A Vermont man whose Trump 2020 flag was torn down and burned by vandals last year has been replaced by the presidential administration, and he plans to raise it with quite the celebration.
Gus Klein, a military veteran and resident of Burlington, Vermont, made headlines back in November when his story went viral. His Trump 2020 flag was snatched from his front porch, burned and left destroyed for he and his wife Anne-Marie to discover the next morning.
Eric Trump caught wind of the incident and promised a new flag would be sent to Klein. Soon after, he recieved a call from the Trump campaign headquarters.
"He said, 'Mr. Klein, you shut down the whole campaign team for the whole day. We have been looking for you,'" Klein told WCAX.
It took a while, but Klein has finally recieved his new flag, along with a handful of surprises he plans to pass down for generations to come. There were a number of flags, t-shirts, campaign buttons and even a hat signed by President Trump and Vice President Mike Pence.
"I couldn't believe it. I couldn't believe it," Klein said. "So this is going to be like a family heirloom."
Today, January 12, Klein plans to raise his new Trump 2020 flag with a bit of fanfare. He and his wife are holding an event at their home open to the public, and will be joined by Vermont Congress runner-ups: Republicans Anya Tynio and Lawrence Zupan. As the Kleins proceed to raise their flag, a bagpipe will play.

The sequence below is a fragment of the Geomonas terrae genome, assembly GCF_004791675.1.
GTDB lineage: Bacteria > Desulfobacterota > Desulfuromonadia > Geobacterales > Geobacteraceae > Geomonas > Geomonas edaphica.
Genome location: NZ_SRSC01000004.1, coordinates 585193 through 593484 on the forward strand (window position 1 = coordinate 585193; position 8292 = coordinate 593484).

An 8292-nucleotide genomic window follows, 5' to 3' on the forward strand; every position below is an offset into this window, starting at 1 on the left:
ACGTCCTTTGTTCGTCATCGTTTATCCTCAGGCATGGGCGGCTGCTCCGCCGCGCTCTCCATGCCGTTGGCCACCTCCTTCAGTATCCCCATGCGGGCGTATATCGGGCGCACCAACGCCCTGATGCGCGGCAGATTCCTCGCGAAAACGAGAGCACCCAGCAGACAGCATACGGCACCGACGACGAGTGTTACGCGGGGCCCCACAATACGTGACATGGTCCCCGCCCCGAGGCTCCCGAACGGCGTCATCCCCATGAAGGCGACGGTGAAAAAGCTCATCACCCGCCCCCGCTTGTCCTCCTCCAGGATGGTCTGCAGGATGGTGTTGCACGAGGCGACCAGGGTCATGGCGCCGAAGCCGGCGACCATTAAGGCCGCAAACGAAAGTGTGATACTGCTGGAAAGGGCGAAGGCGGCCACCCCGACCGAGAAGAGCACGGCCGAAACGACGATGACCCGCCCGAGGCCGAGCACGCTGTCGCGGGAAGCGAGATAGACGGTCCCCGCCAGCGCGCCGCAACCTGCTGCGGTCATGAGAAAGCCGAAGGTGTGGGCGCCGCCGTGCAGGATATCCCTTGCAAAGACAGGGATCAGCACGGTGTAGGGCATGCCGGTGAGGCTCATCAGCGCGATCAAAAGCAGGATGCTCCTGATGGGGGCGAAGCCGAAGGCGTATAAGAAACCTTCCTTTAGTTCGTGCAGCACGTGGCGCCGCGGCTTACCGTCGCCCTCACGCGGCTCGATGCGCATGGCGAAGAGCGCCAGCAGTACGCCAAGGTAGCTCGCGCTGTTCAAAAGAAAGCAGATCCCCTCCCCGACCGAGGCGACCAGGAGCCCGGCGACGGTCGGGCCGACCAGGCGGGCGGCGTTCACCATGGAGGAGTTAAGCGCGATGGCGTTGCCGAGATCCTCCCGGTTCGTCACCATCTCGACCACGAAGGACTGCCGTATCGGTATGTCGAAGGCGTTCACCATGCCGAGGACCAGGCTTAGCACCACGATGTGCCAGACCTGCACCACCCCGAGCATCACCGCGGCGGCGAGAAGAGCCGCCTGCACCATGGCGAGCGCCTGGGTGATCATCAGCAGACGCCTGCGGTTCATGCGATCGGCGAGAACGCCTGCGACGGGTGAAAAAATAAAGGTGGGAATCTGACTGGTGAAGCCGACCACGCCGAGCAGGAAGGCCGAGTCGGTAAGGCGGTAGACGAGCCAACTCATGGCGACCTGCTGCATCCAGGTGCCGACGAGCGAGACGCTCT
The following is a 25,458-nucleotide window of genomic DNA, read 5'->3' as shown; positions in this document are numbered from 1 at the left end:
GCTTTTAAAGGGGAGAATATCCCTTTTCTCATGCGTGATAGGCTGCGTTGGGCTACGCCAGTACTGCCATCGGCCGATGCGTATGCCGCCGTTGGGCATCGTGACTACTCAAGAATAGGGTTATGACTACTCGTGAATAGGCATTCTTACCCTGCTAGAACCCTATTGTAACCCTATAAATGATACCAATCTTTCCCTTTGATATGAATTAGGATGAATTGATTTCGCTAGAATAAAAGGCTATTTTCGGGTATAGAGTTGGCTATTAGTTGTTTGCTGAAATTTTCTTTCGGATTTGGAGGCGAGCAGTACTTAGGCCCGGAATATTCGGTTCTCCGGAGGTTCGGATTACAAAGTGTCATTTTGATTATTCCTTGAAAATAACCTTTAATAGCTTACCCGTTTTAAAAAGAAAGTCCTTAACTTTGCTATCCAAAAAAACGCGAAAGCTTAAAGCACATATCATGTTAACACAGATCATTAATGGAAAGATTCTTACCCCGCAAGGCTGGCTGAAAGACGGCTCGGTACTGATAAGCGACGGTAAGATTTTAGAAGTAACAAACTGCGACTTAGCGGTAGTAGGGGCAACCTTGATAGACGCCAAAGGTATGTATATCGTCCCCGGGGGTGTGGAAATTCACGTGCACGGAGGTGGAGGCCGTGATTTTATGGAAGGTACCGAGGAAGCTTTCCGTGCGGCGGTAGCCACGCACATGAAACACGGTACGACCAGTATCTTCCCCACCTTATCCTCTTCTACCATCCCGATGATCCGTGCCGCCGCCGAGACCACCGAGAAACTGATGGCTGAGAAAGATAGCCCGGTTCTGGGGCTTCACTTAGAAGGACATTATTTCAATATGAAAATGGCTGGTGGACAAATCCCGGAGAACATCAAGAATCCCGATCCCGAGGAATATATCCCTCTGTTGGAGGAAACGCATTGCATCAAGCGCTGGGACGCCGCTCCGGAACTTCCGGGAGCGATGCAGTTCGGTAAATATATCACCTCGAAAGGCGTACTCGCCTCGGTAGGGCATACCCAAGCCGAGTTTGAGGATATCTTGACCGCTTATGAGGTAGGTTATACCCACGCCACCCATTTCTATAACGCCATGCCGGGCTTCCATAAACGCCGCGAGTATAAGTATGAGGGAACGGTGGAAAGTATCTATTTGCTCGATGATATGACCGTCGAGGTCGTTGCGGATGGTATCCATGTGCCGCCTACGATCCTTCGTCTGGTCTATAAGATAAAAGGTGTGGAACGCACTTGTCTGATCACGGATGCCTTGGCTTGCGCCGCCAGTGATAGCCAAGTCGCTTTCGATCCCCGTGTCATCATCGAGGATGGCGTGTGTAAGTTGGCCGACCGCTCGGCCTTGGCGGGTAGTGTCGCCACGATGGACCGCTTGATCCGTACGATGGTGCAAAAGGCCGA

A Vermont man's Trump 2020 flag was burned and left on his front porch. The Trump administration has replaced it, and he plans to raise it with a bit of fanfare (Reuters)
Although the family feels especially honored to have been sent such a personal package from the president, the last few months have not been easy. In additional the original vandalization, the Kleins say they've recieved numerous death threats since their story went viral.
"I hear on the other end some expletives, profanity, I guess, with the letter F. 'F you Trump fan, I'm going to kill you,'" Klein said.
Having their personal property destroyed was also traumatic, especially for Ann-Marie, who called the incident "violent" and "scary" at the time.
Gus added that there was "fear" that they couldn't sleep peacefully on their own property anymore. Addressing the vandals, Gus said, "Don't slither around in the hours of darkness. Come out and be a man or a woman and do the right thing."
Police later apprehended two teenage girls, aged 14 and 15, for the vandalization. Their cases are being handled by an alternative justice program, and is being characterized as unlawful mischief.
Despite the incident, the Kleins remain hopeful that their community will allow them to fly their flag, and agree to disagree.
"I still have faith in people and Vermonters letting us fly our flag freely without any issues or problems," Ann-Marie Klein said.
If not, Gus added that he won't be backing down. "It probably fired me up a little more," he said.